‘Be the Church’ draws Presbyterians to service
submitted by Sally S. Wright | Acting Associate Executive Presbyter, Heartland Presbytery
KANSAS CITY — Oct. 22 couldn’t have been a more beautiful morning. Hundreds of individuals and families from around the Kansas City metro area woke up and instead of putting on their Sunday best, they dressed in work clothes, boots, and gloves; gathered rakes, scissors, knitting needles, and casserole dishes; and drove to church to worship in a different way.
The “Be the Church” campaign started several years ago under the philosophy that an important part of a church community’s worship experience is in getting up and getting out to put faith in action and serve.
In 2017, over 550 individuals from across the Kansas City metro area went out to serve in over 25 locations, including local social service agencies, schools, homeless shelters, transitional housing and even their own church buildings to rake, pack, cook, clean, demolish, build and play, all with the heart of supporting and encouraging our friends in the community.
“While the work this number of people can accomplish is substantial, it’s incredible to see the awareness that comes through direct exposure to issues here in our community and the inspiration that comes through interaction with those serving at agencies addressing them,” said Jimmy Itczak-McCarty, director of missions at Second Presbyterian Church.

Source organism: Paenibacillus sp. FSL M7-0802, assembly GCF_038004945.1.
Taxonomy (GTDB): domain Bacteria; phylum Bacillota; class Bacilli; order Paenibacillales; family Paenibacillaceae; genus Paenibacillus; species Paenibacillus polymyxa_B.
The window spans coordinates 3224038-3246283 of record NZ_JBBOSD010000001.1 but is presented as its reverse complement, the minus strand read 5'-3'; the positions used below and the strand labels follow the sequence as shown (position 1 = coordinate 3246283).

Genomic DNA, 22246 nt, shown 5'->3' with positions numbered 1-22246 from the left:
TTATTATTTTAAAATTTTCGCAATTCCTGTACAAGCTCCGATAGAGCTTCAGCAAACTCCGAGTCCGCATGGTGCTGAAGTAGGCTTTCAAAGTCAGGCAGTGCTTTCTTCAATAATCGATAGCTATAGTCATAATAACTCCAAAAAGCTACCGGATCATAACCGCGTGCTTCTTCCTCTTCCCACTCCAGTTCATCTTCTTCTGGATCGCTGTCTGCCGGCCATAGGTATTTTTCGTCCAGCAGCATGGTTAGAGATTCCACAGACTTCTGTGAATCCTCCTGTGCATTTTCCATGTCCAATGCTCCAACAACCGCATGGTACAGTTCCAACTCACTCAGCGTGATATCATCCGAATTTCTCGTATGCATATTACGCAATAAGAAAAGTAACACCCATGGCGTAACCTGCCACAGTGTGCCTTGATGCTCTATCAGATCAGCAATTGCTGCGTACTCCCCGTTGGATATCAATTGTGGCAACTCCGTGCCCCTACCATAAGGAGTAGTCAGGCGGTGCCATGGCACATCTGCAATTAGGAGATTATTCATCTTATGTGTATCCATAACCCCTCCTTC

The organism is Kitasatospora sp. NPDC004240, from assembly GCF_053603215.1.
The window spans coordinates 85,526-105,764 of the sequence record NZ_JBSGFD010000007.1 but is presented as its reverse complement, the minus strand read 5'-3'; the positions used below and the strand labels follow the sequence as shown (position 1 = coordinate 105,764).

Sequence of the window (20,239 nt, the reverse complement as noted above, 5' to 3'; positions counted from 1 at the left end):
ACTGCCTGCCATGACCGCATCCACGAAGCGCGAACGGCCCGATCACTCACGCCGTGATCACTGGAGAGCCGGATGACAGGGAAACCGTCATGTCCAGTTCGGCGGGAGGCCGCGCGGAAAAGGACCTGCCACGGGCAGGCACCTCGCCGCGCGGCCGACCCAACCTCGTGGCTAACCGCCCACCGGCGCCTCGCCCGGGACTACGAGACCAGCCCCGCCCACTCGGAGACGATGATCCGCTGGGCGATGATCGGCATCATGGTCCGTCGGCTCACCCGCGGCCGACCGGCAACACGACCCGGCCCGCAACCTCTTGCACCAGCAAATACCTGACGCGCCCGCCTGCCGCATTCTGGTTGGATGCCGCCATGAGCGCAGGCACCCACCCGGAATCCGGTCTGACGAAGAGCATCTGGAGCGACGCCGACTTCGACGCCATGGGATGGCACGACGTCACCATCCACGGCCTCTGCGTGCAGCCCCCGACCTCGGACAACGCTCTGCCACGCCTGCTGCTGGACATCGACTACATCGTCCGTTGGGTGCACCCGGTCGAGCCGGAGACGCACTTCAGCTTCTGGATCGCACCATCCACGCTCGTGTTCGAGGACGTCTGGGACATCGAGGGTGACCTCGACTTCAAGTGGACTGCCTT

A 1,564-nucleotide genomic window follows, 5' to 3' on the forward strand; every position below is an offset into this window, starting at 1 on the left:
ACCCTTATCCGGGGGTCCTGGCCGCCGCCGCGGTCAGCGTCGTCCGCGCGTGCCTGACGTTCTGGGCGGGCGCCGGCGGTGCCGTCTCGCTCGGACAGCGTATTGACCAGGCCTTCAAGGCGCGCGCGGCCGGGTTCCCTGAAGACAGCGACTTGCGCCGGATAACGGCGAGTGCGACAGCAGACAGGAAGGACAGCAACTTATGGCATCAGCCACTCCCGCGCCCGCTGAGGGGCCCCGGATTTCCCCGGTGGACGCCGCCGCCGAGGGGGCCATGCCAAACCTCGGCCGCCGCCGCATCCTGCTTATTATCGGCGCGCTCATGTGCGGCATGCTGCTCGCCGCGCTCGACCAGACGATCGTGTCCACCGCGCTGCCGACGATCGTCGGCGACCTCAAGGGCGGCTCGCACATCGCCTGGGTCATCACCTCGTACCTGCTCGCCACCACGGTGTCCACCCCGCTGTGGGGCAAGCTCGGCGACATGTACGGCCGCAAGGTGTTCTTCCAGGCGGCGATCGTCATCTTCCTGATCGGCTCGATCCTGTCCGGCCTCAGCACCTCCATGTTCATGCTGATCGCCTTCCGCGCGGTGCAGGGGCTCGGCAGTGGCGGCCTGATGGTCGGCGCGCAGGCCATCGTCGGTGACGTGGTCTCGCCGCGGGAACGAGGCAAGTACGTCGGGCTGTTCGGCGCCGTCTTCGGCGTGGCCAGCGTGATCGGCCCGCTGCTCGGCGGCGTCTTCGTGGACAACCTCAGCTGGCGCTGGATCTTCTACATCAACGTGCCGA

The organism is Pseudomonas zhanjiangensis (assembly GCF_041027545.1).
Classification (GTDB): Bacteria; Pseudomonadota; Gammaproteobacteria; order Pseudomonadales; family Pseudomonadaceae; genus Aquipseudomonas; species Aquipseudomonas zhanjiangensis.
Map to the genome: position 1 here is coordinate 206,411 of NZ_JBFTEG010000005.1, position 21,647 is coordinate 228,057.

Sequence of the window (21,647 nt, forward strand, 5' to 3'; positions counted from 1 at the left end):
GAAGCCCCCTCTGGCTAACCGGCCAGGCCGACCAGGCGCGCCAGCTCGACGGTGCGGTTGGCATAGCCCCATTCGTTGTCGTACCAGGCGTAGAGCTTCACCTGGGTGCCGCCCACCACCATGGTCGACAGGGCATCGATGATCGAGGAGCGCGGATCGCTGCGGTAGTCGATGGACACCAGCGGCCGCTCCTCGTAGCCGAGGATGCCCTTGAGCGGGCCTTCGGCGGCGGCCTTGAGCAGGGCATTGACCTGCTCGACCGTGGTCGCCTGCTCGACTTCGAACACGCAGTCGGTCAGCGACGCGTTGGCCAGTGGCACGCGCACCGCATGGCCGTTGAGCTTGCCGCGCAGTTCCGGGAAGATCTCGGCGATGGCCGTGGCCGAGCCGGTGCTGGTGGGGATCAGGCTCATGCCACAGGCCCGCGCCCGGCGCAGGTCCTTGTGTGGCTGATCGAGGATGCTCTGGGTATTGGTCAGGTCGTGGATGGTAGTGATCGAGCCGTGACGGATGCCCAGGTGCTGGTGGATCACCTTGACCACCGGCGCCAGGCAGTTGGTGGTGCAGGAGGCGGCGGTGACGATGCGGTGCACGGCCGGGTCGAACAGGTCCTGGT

Claire, a teenager who served at a local transitional home for women and children, said this experience opened her eyes to the reality that families who get displaced because of domestic violence would have nowhere else to go without organizations like these.
The Rev. Kirk Perucca and the community at Covenant Presbyterian Church offered a variety of services including a trunk-or-treat for local families, painting, yard work, urban garden winterization and continued promotion of their Food Pantry and Health and Wellness Center.
Village Presbyterian Church, under the leadership of Mission Director Deborah White, offered their service opportunities Sunday evening. Village mobilized over 200 volunteers for a variety of projects, including assembling hundreds of health and hygiene kits; packing medications to be sent to a local hospital in the Dominican Republic; prepping 300 lunches for distribution at City Union Mission; and making blankets for Kenyan babies.
This and the work completed at John Knox Kirk Presbyterian Church, Heritage Presbyterian Church and Grandview Park Presbyterian Church (along with two dozen other nonprofits) represents over 1,000 volunteer hours put into serving as a spiritual act.
The morning of Oct. 22 was a different way to worship, but as Nathan, a fourth-grader, said, “I wish every Sunday we could be the church.”
If that’s the outcome of this kind of enterprise, we might just be doing something right.
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